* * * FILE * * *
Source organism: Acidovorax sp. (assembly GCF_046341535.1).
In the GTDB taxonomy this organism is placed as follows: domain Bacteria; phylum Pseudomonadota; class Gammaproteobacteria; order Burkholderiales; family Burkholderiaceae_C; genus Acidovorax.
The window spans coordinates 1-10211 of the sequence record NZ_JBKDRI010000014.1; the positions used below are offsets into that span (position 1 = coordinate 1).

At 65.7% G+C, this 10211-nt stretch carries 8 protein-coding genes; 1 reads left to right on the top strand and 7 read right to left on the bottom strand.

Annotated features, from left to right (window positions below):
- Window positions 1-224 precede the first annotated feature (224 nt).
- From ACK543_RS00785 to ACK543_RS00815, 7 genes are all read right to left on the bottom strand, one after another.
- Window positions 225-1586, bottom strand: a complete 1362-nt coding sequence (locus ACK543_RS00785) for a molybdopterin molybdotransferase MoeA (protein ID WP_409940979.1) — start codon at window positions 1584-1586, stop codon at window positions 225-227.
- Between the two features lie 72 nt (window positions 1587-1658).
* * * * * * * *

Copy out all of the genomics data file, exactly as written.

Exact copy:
Source organism: Acidovorax sp. (assembly GCF_046341535.1).
In the GTDB taxonomy this organism is placed as follows: domain Bacteria; phylum Pseudomonadota; class Gammaproteobacteria; order Burkholderiales; family Burkholderiaceae_C; genus Acidovorax.
The window spans coordinates 1-10211 of the sequence record NZ_JBKDRI010000014.1; the positions used below are offsets into that span (position 1 = coordinate 1).

At 65.7% G+C, this 10211-nt stretch carries 8 protein-coding genes; 1 reads left to right on the top strand and 7 read right to left on the bottom strand.

Annotated features, from left to right (window positions below):
- Window positions 1-224 precede the first annotated feature (224 nt).
- From ACK543_RS00785 to ACK543_RS00815, 7 genes are all read right to left on the bottom strand, one after another.
- Window positions 225-1586, bottom strand: a complete 1362-nt coding sequence (locus ACK543_RS00785) for a molybdopterin molybdotransferase MoeA (protein ID WP_409940979.1) — start codon at window positions 1584-1586, stop codon at window positions 225-227.
- Between the two features lie 72 nt (window positions 1587-1658).